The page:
The Whale – Film Review

Director: Darren Aronofsky

Writer: Samuel D. Hunter

Starring: Brendan Fraser, Sadie Sink, Hong Chau, Samantha Morton, Ty Simpkins

Rating: ★★★★

It’s taken ten years for Darren Aronofsky’s adaptation of Samuel D. Hunter’s play The Whale, to get made. The problem was finding someone to play the lead character, Charlie. Aronofsky couldn’t find a suitable actor, until he saw a trailer for a film with Brendan Fraser in a supporting role, and realised he would be perfect. The result is a dark look at life with an equally dark sense of humour.

Charlie teaches an online course, where he never has his camera on. That’s so his students can’t see how overweight he is. Living alone, after the death of the love of his life, Charlie has turned to comfort eating, ending up weighing around 600 pounds. He’s shut himself off from the rest of the world, with only Liz (Hong Chau) as a friend. She’s also a nurse who looks after Charlie. With the eating taking a toll on his health, Liz believes Charlie only has a few days left to live, and in that time he wants to set things right with his daughter, who he hasn’t spoken to in eight years.

As everyone seems to be talking about, this is a massive return for Brendan Fraser, who has spent years out of the spotlight, appearing in smaller roles and the TV series Doom Patrol in the meantime. There’s no exaggeration to say that this is the best performance of his career. All of the praise is completley deserved and it’s a gripping and emotional portrayal of guilt, depression, and coming to terms with your own death. You really feel for him, and Fraser gives it absolutely everything.

Likewise Hong Chau is brilliant in the film. She’s Charlie’s only friend, and she cares for him deeply. Their relationship feels real and she does a great job at bringing her to life. There’s brilliant interactions, not just between Liz and Charlie, but also when she warns a missionary, Thomas (Ty Simpkins) from trying to convert him, which is both funny and heartbreaking as she retells the story of Charlie’s boyfriend’s death. The rest of the cast is also great, with excellent performaces and natural dialogue, making the dark drama sink in and the jokes click at all the right points.

The story is about life, and how things don’t turn out the way you expect, and at the same time there’s still time to make an impact. What drives Charlie in what could be his final days is his relationship with his daughter, and no matter how bad their relationship may seem there’s hope that it could work out. The play was inspired by one of Samuel D. Hunter’s students. After he asked them to write something honest, one of them said they need to learn to accept that their life wasn’t going to be as exciting as they expected, and that line not only features in the play/film, it also drives the entire story and characters.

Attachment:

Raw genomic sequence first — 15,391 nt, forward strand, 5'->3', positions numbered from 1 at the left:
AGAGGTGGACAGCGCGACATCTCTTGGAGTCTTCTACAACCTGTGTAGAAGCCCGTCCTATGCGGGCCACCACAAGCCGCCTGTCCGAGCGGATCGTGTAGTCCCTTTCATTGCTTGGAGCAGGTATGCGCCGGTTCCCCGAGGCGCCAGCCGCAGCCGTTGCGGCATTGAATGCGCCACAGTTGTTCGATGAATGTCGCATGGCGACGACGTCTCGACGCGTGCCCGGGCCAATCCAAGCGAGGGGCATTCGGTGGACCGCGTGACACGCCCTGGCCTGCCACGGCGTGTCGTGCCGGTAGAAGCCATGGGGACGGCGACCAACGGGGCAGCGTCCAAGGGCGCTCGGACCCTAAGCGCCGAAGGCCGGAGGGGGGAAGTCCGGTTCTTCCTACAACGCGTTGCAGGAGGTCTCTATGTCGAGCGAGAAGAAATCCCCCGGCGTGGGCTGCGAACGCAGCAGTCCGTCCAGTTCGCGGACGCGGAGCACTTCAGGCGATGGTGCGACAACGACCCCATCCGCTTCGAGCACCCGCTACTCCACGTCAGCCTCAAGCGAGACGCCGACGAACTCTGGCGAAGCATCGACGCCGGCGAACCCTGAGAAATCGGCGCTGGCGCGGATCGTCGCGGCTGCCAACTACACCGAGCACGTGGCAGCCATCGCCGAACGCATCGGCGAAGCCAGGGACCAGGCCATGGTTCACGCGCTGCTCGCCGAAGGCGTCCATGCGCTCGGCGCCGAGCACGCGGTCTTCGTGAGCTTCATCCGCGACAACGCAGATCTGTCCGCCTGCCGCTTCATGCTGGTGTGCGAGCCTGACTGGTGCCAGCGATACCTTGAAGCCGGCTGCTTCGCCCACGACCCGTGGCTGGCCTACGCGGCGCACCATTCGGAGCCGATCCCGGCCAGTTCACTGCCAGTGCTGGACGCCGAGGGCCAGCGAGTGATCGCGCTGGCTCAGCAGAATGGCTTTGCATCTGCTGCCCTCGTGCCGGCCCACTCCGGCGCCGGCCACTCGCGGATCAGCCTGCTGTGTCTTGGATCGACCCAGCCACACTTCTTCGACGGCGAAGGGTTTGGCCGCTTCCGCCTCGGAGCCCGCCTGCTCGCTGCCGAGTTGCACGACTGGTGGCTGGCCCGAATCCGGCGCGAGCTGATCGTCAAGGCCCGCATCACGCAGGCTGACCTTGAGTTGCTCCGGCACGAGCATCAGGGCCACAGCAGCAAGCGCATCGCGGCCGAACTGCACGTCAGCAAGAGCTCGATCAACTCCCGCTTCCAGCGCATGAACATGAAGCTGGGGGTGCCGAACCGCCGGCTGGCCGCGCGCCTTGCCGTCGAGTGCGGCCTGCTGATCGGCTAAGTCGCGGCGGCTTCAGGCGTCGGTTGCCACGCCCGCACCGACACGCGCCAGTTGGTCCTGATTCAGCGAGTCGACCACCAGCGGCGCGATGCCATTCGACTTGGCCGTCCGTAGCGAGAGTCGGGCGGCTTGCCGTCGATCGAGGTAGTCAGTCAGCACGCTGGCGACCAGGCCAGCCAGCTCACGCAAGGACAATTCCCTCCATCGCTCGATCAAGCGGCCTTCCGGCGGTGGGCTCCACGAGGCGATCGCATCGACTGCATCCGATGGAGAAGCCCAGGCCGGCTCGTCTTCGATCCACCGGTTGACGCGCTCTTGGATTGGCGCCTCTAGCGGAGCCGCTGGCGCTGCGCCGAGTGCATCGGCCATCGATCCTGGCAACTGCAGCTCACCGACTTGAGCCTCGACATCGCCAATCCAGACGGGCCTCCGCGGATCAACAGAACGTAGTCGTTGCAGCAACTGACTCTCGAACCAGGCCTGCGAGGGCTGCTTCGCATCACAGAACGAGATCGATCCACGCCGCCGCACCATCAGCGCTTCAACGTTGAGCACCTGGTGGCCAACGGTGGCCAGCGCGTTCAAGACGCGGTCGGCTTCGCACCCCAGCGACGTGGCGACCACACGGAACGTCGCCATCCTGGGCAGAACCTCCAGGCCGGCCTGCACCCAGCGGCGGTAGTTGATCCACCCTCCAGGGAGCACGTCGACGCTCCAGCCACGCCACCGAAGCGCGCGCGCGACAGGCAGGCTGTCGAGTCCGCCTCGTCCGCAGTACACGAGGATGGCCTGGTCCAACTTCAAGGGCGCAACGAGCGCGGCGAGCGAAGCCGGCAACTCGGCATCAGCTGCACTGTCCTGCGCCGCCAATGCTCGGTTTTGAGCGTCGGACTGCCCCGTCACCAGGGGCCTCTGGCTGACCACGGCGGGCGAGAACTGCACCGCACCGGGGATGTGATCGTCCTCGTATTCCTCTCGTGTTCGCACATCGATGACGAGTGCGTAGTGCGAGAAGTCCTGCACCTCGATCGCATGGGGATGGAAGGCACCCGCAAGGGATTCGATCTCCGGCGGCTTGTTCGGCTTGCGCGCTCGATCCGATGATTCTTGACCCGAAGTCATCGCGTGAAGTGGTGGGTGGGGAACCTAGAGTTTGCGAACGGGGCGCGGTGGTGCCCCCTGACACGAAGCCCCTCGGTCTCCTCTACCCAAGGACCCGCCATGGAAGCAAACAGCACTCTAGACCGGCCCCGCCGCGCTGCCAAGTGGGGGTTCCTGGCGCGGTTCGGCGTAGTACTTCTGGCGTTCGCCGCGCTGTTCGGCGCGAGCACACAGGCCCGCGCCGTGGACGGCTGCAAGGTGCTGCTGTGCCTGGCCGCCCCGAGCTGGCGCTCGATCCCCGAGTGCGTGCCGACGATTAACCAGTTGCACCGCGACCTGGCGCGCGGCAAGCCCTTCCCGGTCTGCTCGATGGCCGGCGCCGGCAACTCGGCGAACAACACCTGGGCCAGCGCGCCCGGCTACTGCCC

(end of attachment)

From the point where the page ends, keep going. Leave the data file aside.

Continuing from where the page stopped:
The Whale is devastating to watch, while at the same time wickedly funny. Fraser gives a career defining performance, and one that will surely be heavily recognised in the upcoming award season. It just works in everyway.

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About ashleymanningwriter

Young Adult Fiction writer. Horror and fantasy blended together.
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3 Responses to The Whale – Film Review

  1. Tony Briley says:

    Not a movie I’d typically watch, but it sounds too good to pass up. Some of his roles have been minor, not to mention ridiculous, but Frazier has always seemed like a really good actor to me. Like Guy Pearce I’ve never understood how they haven’t had more superstar roles. Thanks for the insightful review, you got me to add this one to my watchlist.

    Liked by 1 person

  2. Ren Rivera says:

    you beat me twice since I cant find any window to watch The Banshees of Inisherin and The Whale. A helping hand is good in time of need. Seems Brenda aimed for an acting vehicle to just mellow on his role at No Sudden move, yet both films were independently produced. Cheers to your wonderful write-ups.

    Liked by 1 person

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